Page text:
Mark Thursz is professor of hepatology at Imperial College and consultant in hepatology at St Mary's Hospital, London. His clinical interests are in viral hepatitis, alcoholic liver disease and fatty liver disease. He is currently interested in developing programmes for treatment of chronic hepatitis B infection in resource poor settings to reduce the risk of hepatocellular carcinoma.
Professor Thursz' research interests are focussed on the natural history of viral hepatitis and fatty liver disease and the factors which determine chronic infection and progressive liver disease. He has a special interest in the genetic determinants of disease outcomes using genetic association and genome wide scanning to identify causative variants.
Professor Thursz is chief investigator on two multi-centre trials: The warfarin anticoagulation for liver fibrosis in patients transplanted for hepatitis C (WAFT-C) trial and the steroids or pentoxifylline for alcoholic hepatitis (STOPAH) trial.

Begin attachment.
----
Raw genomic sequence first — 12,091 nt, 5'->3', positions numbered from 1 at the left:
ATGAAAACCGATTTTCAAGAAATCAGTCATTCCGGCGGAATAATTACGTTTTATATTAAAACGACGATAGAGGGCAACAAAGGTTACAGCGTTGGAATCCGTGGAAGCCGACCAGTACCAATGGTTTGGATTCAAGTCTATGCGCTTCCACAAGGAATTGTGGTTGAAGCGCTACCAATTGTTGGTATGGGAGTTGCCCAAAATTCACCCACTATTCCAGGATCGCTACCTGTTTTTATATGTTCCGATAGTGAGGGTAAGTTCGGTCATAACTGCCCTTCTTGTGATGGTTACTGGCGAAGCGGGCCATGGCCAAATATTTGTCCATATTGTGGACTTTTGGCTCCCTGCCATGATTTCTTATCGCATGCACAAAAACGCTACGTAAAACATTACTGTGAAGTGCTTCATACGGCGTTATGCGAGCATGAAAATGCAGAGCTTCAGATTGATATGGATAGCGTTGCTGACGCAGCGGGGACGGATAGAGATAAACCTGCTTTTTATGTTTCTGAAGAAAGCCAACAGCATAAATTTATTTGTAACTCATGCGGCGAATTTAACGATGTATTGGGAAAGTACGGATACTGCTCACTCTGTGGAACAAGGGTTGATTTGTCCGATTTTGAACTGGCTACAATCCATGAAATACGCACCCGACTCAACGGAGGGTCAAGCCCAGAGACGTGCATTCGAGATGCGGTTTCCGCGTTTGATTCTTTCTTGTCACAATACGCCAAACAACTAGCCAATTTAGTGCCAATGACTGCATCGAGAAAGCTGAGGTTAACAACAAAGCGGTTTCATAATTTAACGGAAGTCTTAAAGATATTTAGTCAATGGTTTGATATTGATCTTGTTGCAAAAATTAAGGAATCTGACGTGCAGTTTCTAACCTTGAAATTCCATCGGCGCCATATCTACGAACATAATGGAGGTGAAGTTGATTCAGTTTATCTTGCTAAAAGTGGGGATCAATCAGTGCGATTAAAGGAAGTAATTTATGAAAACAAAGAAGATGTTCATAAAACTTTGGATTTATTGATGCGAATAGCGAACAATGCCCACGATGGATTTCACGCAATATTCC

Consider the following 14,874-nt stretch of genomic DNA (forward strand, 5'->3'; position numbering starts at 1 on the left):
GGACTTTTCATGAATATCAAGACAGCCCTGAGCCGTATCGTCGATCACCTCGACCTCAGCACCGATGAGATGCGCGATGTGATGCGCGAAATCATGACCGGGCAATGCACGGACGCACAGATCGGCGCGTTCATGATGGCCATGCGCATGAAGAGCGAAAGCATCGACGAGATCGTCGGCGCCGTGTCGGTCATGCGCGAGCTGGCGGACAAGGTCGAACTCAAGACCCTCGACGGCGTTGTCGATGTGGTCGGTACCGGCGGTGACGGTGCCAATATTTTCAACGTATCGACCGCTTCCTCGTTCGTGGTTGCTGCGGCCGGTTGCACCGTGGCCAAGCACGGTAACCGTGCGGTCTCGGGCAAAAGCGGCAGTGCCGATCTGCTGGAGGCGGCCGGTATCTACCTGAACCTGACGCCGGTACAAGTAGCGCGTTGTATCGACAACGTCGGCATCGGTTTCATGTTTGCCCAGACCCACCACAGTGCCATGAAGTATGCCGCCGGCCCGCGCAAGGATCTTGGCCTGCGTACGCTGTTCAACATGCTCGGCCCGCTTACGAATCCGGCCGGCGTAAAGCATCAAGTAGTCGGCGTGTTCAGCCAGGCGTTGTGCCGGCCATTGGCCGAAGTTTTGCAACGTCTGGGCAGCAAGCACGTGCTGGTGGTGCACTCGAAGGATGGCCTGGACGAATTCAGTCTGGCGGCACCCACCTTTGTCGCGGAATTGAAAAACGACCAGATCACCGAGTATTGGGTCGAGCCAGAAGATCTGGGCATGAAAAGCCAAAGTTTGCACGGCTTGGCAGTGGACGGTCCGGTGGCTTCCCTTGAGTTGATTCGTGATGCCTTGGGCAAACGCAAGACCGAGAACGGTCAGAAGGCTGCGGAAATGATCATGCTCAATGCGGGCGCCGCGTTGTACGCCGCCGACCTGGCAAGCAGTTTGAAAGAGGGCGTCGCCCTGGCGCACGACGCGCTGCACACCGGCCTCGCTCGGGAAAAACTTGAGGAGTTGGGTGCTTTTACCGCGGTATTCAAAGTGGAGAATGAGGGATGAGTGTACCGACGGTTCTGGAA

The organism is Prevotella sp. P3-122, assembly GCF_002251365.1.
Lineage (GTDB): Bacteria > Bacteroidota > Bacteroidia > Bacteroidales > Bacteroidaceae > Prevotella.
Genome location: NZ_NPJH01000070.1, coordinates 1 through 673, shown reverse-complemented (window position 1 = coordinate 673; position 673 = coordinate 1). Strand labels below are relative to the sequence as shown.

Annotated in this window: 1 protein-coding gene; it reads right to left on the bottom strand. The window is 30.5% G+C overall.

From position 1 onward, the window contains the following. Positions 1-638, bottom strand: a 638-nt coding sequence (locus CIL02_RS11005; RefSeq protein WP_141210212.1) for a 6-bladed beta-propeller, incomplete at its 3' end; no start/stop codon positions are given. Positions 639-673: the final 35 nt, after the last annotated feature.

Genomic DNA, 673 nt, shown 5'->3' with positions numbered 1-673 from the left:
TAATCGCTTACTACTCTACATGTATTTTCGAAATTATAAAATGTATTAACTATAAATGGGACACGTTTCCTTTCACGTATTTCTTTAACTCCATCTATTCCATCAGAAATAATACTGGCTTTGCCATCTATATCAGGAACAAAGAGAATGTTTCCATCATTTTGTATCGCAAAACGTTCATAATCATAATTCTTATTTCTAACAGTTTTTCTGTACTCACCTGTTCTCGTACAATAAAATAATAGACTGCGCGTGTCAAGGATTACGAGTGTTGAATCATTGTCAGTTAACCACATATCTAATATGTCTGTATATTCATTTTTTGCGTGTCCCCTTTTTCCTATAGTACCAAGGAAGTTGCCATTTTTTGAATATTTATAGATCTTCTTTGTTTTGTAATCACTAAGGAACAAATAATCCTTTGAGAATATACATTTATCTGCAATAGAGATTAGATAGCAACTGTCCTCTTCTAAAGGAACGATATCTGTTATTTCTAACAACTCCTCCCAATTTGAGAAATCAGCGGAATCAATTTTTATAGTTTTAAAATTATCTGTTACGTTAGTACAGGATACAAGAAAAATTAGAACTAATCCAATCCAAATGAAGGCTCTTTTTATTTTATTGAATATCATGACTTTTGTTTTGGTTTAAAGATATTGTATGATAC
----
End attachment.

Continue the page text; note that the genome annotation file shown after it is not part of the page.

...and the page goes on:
Professor Thursz is a former secretary of the British Association for Study of the Liver (BASL) and is currently vice-secretary of the European Association for Study of the Liver. In this role he has special responsibility for EU policy and advocacy in Brussels.
et al., 2023, Alcohol-Associated Liver Disease: Integrated Management With Alcohol Use Disorder., Clin Gastroenterol Hepatol
et al., 2023, Author Correction: Defective HNF4alpha-dependent gene expression as a driver of hepatocellular failure in alcoholic hepatitis., Nat Commun, Vol:14
et al., 2023, Metabolic profile reflects stages of fibrosis in patients with non-alcoholic fatty liver disease, International Journal of Molecular Sciences, Vol:24, ISSN:1422-0067, Pages:1-12
et al., 2023, Cost-effectiveness of different monitoring strategies in a screening and treatment programme for hepatitis B in The Gambia, Journal of Global Health, Vol:13, ISSN:2047-2978, Pages:1-11
Whitfield JB, Seth D, Morgan TR, 2022, All-cause and liver-related mortality risk factors in excessive drinkers: Analysis of data from the UK biobank, Alcoholism-clinical and Experimental Research, Vol:46, ISSN:0145-6008, Pages:2245-2257